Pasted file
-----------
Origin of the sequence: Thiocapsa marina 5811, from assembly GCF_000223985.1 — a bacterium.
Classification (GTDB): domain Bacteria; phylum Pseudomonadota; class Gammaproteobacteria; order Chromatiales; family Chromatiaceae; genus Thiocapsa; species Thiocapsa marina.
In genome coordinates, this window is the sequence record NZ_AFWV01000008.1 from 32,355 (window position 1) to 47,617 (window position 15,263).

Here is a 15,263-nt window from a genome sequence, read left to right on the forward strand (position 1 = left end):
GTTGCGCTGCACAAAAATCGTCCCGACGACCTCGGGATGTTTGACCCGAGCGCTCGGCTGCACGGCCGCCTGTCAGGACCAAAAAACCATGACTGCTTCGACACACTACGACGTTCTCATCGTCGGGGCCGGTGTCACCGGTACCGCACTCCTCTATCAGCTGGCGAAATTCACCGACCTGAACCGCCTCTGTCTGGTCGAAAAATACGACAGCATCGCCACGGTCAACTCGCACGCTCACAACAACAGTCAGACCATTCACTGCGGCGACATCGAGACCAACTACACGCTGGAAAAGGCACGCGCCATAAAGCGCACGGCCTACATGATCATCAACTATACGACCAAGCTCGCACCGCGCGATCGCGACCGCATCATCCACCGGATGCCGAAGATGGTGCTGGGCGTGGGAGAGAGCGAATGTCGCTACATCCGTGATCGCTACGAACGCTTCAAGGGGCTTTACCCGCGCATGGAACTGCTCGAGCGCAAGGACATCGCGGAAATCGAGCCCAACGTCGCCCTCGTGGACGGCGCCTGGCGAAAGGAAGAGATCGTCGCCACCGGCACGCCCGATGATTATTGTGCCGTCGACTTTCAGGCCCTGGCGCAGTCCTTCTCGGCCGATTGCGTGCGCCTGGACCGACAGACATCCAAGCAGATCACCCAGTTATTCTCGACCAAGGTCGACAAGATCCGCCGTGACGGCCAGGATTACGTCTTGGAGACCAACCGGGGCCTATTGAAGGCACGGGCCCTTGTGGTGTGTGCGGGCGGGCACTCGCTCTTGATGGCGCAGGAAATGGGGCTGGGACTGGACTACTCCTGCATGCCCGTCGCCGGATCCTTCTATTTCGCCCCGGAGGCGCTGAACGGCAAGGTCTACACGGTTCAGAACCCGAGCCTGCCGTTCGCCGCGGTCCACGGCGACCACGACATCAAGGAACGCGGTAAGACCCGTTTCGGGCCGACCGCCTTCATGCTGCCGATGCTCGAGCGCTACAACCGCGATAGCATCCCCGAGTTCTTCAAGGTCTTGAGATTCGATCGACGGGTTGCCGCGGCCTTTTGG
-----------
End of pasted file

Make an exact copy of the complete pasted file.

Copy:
Origin of the sequence: Thiocapsa marina 5811, from assembly GCF_000223985.1 — a bacterium.
Classification (GTDB): domain Bacteria; phylum Pseudomonadota; class Gammaproteobacteria; order Chromatiales; family Chromatiaceae; genus Thiocapsa; species Thiocapsa marina.
In genome coordinates, this window is the sequence record NZ_AFWV01000008.1 from 32,355 (window position 1) to 47,617 (window position 15,263).

Here is a 15,263-nt window from a genome sequence, read left to right on the forward strand (position 1 = left end):
GTTGCGCTGCACAAAAATCGTCCCGACGACCTCGGGATGTTTGACCCGAGCGCTCGGCTGCACGGCCGCCTGTCAGGACCAAAAAACCATGACTGCTTCGACACACTACGACGTTCTCATCGTCGGGGCCGGTGTCACCGGTACCGCACTCCTCTATCAGCTGGCGAAATTCACCGACCTGAACCGCCTCTGTCTGGTCGAAAAATACGACAGCATCGCCACGGTCAACTCGCACGCTCACAACAACAGTCAGACCATTCACTGCGGCGACATCGAGACCAACTACACGCTGGAAAAGGCACGCGCCATAAAGCGCACGGCCTACATGATCATCAACTATACGACCAAGCTCGCACCGCGCGATCGCGACCGCATCATCCACCGGATGCCGAAGATGGTGCTGGGCGTGGGAGAGAGCGAATGTCGCTACATCCGTGATCGCTACGAACGCTTCAAGGGGCTTTACCCGCGCATGGAACTGCTCGAGCGCAAGGACATCGCGGAAATCGAGCCCAACGTCGCCCTCGTGGACGGCGCCTGGCGAAAGGAAGAGATCGTCGCCACCGGCACGCCCGATGATTATTGTGCCGTCGACTTTCAGGCCCTGGCGCAGTCCTTCTCGGCCGATTGCGTGCGCCTGGACCGACAGACATCCAAGCAGATCACCCAGTTATTCTCGACCAAGGTCGACAAGATCCGCCGTGACGGCCAGGATTACGTCTTGGAGACCAACCGGGGCCTATTGAAGGCACGGGCCCTTGTGGTGTGTGCGGGCGGGCACTCGCTCTTGATGGCGCAGGAAATGGGGCTGGGACTGGACTACTCCTGCATGCCCGTCGCCGGATCCTTCTATTTCGCCCCGGAGGCGCTGAACGGCAAGGTCTACACGGTTCAGAACCCGAGCCTGCCGTTCGCCGCGGTCCACGGCGACCACGACATCAAGGAACGCGGTAAGACCCGTTTCGGGCCGACCGCCTTCATGCTGCCGATGCTCGAGCGCTACAACCGCGATAGCATCCCCGAGTTCTTCAAGGTCTTGAGATTCGATCGACGGGTTGCCGCGGCCTTTTGG